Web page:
FALLING interrupts works same as CHANGE

So, i have a Arduino pro mini and a scatch from interrupt examples:

const byte ledPin = 13;
const byte interruptPin = 2;
volatile byte state = LOW;

void setup() {
  pinMode(ledPin, OUTPUT);
  pinMode(interruptPin, INPUT_PULLUP);
  attachInterrupt(digitalPinToInterrupt(interruptPin), blink, FALLING);

void loop() {
  digitalWrite(ledPin, state);

void blink() {
  state = !state;

and a normally-on button connected in this way

So, when I press button signal on D2 is LOW. When i release it, signal goes to HIGH. I checked with oscilloscope.
What do i need: call FALLING interrupt on D2 pin (int0) when i presss button.
What i actually have: interrupt is calling twice: when i push button and when i release it. (working same as CHANGE interrupt).
But! RISING interrupt works as it should, so button connection is right.
What is wrong with my button?

It sounds as if your button is bouncing - which is very common. I can’t think why the bounce might be different for a RISING interrupt.

The usual way to deal with bouncing is to leave a short interval between reads of the switch pin. That can be done using interrupts but it is a bit more complex.

if this is for a project in which a human is pressing a button there should be no need to use an interrupt to detect the switch press because humans are VERRRY SLOOOWWW.


You have switch bounce creating a second falling interrupt when you release the button. Google the term switch bounce or contact bounce. Here's a link to one of the best articles on switch bounce

Thank you for answers. I also tried making so

void blink()//my interrupt function
  static unsigned long millis_prev = 0;
  if(millis()-100 > millis_prev)
      led = !led;
      millis_prev = millis();

and had the same problems.

Using a lock out debounce can be problematic depending on how fast the button is released. If your button is held pressed for more than 100 ms which is pretty short for a human, you can still see an interrupt on the release. I agree with Robin2 that there is no need for interrupts with buttons.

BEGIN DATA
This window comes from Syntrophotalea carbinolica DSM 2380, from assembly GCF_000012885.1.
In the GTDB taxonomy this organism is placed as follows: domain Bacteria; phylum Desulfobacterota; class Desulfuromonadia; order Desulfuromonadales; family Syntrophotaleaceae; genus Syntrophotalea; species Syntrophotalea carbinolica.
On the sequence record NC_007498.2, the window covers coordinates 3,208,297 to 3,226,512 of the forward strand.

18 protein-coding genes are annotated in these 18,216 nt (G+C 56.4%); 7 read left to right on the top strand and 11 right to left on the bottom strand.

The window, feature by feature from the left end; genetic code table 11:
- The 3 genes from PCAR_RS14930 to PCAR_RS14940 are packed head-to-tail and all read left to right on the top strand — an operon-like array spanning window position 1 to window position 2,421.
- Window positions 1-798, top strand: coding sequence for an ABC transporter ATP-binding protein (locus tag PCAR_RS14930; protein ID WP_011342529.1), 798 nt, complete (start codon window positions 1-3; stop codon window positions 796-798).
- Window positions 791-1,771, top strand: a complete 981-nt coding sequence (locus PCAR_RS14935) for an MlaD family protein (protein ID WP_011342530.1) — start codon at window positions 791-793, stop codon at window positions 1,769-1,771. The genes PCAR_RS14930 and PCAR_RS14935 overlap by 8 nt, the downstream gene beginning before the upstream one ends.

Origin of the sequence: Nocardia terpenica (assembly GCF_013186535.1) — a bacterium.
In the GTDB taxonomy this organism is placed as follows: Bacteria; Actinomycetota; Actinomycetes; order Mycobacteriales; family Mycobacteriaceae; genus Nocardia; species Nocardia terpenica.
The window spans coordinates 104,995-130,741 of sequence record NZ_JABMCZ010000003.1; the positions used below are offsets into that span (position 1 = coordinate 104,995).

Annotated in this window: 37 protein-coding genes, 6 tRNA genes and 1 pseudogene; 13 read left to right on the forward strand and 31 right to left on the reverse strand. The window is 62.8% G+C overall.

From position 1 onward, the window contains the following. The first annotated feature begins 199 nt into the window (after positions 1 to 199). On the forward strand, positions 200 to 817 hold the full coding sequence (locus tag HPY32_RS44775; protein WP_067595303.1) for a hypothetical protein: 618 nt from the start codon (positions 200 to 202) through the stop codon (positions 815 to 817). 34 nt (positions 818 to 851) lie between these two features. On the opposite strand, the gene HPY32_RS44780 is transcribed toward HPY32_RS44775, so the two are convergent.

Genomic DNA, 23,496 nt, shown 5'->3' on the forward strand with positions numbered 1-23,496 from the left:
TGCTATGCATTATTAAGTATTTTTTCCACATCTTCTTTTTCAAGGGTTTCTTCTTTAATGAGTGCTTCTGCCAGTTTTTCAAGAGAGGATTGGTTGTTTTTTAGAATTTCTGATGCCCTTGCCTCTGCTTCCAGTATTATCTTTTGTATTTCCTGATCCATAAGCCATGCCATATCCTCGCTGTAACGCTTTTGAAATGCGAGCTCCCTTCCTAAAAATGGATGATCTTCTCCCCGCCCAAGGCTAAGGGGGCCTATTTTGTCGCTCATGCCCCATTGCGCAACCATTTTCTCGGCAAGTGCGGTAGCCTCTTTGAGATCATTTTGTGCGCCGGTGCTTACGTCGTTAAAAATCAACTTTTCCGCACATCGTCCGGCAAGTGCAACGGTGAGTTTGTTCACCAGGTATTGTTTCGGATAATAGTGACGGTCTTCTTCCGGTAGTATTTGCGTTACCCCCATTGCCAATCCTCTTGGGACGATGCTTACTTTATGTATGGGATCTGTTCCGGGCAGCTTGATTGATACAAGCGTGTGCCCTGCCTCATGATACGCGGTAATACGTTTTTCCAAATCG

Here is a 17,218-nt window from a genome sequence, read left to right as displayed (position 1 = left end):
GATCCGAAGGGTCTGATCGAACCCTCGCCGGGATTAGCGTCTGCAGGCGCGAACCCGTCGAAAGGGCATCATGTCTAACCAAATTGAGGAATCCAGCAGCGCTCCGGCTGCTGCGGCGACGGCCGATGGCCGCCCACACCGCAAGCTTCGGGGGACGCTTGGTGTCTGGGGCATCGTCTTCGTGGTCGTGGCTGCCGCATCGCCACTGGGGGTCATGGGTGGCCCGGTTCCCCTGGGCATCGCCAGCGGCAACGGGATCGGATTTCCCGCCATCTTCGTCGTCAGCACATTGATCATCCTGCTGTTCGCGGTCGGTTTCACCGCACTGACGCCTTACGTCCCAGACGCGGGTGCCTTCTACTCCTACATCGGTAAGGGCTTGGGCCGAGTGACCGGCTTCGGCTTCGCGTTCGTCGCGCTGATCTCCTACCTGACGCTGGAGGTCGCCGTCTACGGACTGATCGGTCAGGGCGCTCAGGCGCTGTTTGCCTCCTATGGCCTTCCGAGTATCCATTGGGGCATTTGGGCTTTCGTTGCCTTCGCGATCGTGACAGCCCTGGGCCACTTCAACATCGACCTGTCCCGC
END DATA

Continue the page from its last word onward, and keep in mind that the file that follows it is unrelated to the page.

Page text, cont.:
if(millis()-100 > millis_prev)

Tor prevent any issues with millis() rollover, this is best constructed as

if(millis()- millis_prev >100)

Ok, i will consider other ways to check button state.
But still, what is wrong with interrupt? Im curious about it

But still, what is wrong with interrupt? Im curious about it

Interrupts are harder to debounce with software, and its impossible I think, if you are trying to test for a stable state which persists for a period of time, rather than just lock out any subsequent changes during a time period after the first change.

The experience on this forum is that it is very easy for beginners to use interrupts improperly, and they run into subsequent problems.

A great tutorial on interrupts is here

I tried these (3 left schemes), they didnt help. Im 99% shure that its controller's fault

On your original code you use input_pullup but you also have a pull-down resistor? Why?

That is bad copy/paste
pinMode(interruptPin, INPUT_PULLUP);
is unwanted

Contact bounce can happen anything from zero to hundreds of times, which is why its a poor idea to
sense a raw switch input with an ISR - the bounces can cause the ISR to run dozens/hundreds of times in
succession, locking out other interrupts or progress.

A good exception to this rule is for an emergency stop switch where all that matters is the switch
gets noticed and things shutdown immediately - shutting down 5 times is a row is still shutting down.

Ok, i will consider other ways to check button state.
But still, what is wrong with interrupt? Im curious about it

Because they are unnecessary and overcomplicated.

Switches are made out of metal, which is springy and elastic. When a switch is closed, the metal pieces are slammed together and sproing apart multiple times before eventually settling down in steady contact, just like dropping a rubber ball onto the floor. Filtering out the bounces (called debouncing) is an important part of making an interface function properly. This is just as easy to do in normal code as it is in an interrupt, which is to say that they are equally hard.

And if you can’t read your switch properly because you’re using delay(), STOP USING IT. It is a terrible, over-abused function that’s holding you back.

ok, guys.
thank you all.

Try the code in Several Things at a Time and see if that gives button bounce - it shouldn't.